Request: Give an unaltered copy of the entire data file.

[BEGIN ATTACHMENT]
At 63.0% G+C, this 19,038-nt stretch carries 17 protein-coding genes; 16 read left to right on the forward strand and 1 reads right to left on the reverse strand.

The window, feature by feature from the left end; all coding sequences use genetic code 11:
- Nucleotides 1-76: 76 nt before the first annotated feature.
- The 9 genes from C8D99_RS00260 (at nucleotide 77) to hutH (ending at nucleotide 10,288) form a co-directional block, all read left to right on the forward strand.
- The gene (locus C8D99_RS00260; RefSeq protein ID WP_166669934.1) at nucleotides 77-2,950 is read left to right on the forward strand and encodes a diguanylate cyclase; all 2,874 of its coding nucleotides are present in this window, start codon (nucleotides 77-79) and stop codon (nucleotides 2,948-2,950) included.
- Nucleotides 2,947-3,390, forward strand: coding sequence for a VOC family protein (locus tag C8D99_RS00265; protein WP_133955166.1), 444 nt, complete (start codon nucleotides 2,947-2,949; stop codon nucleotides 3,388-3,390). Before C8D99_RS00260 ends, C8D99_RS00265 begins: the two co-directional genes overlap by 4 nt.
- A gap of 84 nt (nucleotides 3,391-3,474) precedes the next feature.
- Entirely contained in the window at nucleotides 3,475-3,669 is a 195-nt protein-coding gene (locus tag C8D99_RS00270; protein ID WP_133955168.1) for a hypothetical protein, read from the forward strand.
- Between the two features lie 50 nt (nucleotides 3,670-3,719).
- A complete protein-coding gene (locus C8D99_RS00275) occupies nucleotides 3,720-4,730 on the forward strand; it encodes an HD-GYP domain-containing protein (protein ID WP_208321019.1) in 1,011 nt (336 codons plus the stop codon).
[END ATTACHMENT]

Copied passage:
At 63.0% G+C, this 19,038-nt stretch carries 17 protein-coding genes; 16 read left to right on the forward strand and 1 reads right to left on the reverse strand.

The window, feature by feature from the left end; all coding sequences use genetic code 11:
- Nucleotides 1-76: 76 nt before the first annotated feature.
- The 9 genes from C8D99_RS00260 (at nucleotide 77) to hutH (ending at nucleotide 10,288) form a co-directional block, all read left to right on the forward strand.
- The gene (locus C8D99_RS00260; RefSeq protein ID WP_166669934.1) at nucleotides 77-2,950 is read left to right on the forward strand and encodes a diguanylate cyclase; all 2,874 of its coding nucleotides are present in this window, start codon (nucleotides 77-79) and stop codon (nucleotides 2,948-2,950) included.
- Nucleotides 2,947-3,390, forward strand: coding sequence for a VOC family protein (locus tag C8D99_RS00265; protein WP_133955166.1), 444 nt, complete (start codon nucleotides 2,947-2,949; stop codon nucleotides 3,388-3,390). Before C8D99_RS00260 ends, C8D99_RS00265 begins: the two co-directional genes overlap by 4 nt.
- A gap of 84 nt (nucleotides 3,391-3,474) precedes the next feature.
- Entirely contained in the window at nucleotides 3,475-3,669 is a 195-nt protein-coding gene (locus tag C8D99_RS00270; protein ID WP_133955168.1) for a hypothetical protein, read from the forward strand.
- Between the two features lie 50 nt (nucleotides 3,670-3,719).
- A complete protein-coding gene (locus C8D99_RS00275) occupies nucleotides 3,720-4,730 on the forward strand; it encodes an HD-GYP domain-containing protein (protein ID WP_208321019.1) in 1,011 nt (336 codons plus the stop codon).